• La amilasa es una enzima necesaria para que el cuerpo descomponga los almidones que contienen los alimentos. Hace la digestión de la leche materna mucho más fácil para tu bebé.
• La lipasa es una enzima que el cuerpo necesita para descomponer las grasas y es también beneficiosa para tu bebé.
• El factor activador de plaquetas ayuda a acelerar cualquier necesidad de curar los pezones de la madre y también los intestinos del infante.
• La caseína dificulta que los microbios se peguen a las paredes mucosas del cuerpo de tu bebé. Esas paredes recubren la parte interna de los pulmones, del tracto digestivo, de la nariz. Todas las puertas de entrada están cubiertas por mucosa.
• Los oligosacáridos trabajan como los principales protectores contra los gérmenes. Poseen partes llamadas “ligadores” que engañan a las bacterias y virus haciéndoles creer que son partes del bebé; las bacterias y virus se adhieren a los oligosacáridos en su lugar y luego son eliminados del cuerpo del bebé.
Existen ciertas proteínas en la leche que ofrecen funciones de protección:
• -caseína
• Proteínas del suero: -lactoalbúmina: Alfa-lactoalbúmina Humana Hecha Letal para las Células Tumorales (HAMLET por sus siglas en Inglés), lactoferrina, inmunoglobulinas, lisozima y seroalbúmina.
Existen carbohidratos que proveen las calorías necesarias para el crecimiento de tu bebé:
• Lactosa
• Lacto-N-tetraosa
Existen grasas que sostienen el almacenamiento de calorías  para los picos de crecimiento y son esenciales para el desarrollo del cerebro y de la visión:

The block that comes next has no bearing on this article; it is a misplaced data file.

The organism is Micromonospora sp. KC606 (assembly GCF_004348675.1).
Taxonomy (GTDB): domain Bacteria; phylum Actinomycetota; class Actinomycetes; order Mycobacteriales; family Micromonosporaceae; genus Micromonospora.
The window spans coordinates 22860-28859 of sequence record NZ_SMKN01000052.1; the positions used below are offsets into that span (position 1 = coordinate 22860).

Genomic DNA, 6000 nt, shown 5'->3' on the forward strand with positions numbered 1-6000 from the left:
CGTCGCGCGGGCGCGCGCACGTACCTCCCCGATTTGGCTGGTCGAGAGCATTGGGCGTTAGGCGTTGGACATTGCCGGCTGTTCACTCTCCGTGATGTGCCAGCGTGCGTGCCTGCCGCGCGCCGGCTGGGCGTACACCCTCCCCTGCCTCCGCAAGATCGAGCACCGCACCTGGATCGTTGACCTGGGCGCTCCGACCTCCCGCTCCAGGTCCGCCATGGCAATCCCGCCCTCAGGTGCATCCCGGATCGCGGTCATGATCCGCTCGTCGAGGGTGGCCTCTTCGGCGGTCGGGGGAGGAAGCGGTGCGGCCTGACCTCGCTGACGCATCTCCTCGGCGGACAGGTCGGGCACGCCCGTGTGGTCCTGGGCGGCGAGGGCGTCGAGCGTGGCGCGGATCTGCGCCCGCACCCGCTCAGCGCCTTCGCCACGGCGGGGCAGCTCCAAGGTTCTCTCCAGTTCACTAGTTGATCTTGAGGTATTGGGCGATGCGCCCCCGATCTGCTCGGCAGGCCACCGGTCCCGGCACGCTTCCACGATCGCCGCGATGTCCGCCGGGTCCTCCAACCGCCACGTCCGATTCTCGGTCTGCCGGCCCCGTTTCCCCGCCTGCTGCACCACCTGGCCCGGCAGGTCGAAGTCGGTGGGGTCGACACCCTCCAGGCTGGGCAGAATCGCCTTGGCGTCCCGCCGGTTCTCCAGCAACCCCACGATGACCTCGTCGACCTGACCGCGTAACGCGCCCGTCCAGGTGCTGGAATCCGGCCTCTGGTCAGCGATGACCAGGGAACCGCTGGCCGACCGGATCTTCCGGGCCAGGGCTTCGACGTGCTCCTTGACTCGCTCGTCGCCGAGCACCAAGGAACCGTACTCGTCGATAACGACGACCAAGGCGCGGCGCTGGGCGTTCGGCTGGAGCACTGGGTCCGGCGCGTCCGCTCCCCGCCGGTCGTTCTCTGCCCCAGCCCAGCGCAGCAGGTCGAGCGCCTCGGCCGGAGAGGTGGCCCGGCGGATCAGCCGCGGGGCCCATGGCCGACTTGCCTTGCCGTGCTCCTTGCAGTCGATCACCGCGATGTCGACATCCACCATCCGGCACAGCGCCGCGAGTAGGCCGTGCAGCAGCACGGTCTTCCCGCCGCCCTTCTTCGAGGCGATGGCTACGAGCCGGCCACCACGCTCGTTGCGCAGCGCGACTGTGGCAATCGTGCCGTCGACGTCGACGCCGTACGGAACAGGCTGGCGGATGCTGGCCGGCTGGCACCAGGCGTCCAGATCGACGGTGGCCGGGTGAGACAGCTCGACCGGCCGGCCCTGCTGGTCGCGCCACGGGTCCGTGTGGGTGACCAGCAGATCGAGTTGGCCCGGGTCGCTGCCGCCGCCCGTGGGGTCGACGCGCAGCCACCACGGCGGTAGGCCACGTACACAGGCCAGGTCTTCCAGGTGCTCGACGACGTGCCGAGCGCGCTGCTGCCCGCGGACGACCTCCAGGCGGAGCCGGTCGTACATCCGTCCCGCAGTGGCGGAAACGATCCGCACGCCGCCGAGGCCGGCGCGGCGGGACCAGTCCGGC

• Triglicéridos (la grasa primaria en la leche materna)
• Ácido oleico
• Ácido palmítico
• Ácido araquidónico (AA)
• Ácido docosahexaenoicoExisten células que hacen un trabajo especial manteniendo a tu bebé sano:
• Leucocitos (glóbulos blancos): fagocitos, basófilos, neutrófilos, eosinófilos y macrófagos
• Linfocitos: células T y B
• Células  madre
Hay  factores de crecimiento:
 Cortisol
 Insulínico
 Tiroxina
 Colecistoquinina
 Epidérmico
 Nervioso
 Transformante
 Taurina
 Poliaminas
* Las siguientes secciones de hormonas (vitaminas, minerales, transportadores, y citoquinas) estarían incompletas si no fuera por el trabajo de Cecily Hedberg, Sherri Hedberg, y Haley Rumble. Nos basamos en gran medida en su trabajo, y el crédito de esta sección es de ellas con adiciones nuestras de poca importancia.
Hay hormonas:
 Oxitocina
 Prolactina
 Factor inhibidor (FIL)
 Insulina
 Cortisol
 Corticoesteroides
 Hormona adrenocorticotrópica (ACTH)
 Calcitonina
 Hormona Paratiroidea (PHrP)
 Eritropoyetina
 Triyodotironina (T3)
 Hormona tiroidea estimulante (TSH)
 Hormona liberadora de tirotropina (TRH)
 Trombopoyetina
 Hormona liberadora de gonadotropina (GnRH)
 Hormona liberadora de la hormona de crecimiento (GRH)
 Leptina
 Grelina
Hay vitaminas:
 Vitamina A
 Vitamina C
 Vitamina B1
 Vitamina B2
 Vitamina D
 Vitamina E
 Vitamina K
 Betacarotenos
 Tocoferoles
 Tiamina
 Riboflavina
 Niacina
 Ácido Fólico
 Ácido pantoténico
 Biotina
Los minerales:
 Calcio
 Fósforo
 Sodio
 Potasio
 Cloro
 Zinc
 Magnesio
 Hierro
 Selenio
 Colina
 Azufre
 Cromo
 Cobalto
 Flúor
Hay citocinas / elementos antiinflamatorios
 Antioxidantes
 α -1 antitripsina
 α -1 antiquimotripsina
 Interleukina-1β (IL-1β)
 IL-2
 IL-4
 IL-6
 IL-8
 IL-10
 Factor estimulante de colonias de granulocitos (G-CSF)
 Factor estimulante de colonias de macrófagos (M-CSF)
 Factor de crecimiento derivado de las plaquetas (PDGF)
 Factor de crecimiento endotelial vascular (VEGF)
 Factor de crecimiento de los hepatocitos -α (HGF-α)
 HGF-β
 Factor de necrosis tumoral-α
 Interferón-γ
 Factor de crecimiento epitelial (EGF)
 Factor de crecimiento transformante-α (TGF-α)
 TGF β1
 TGF-β2
 Factor de crecimiento insulínico-I (IGF-I)
 Factor de crecimiento insulínico- II
 Factor de crecimiento nervioso (NGF)
 Eritropoyetina
También hay transportadores:
 Lactoferrina
 Aglutinante de folato
 Aglutinante de cobalamina
 Aglutinante de IGF
 Aglutinante de tiroxina
 Aglutinante de corticosteroide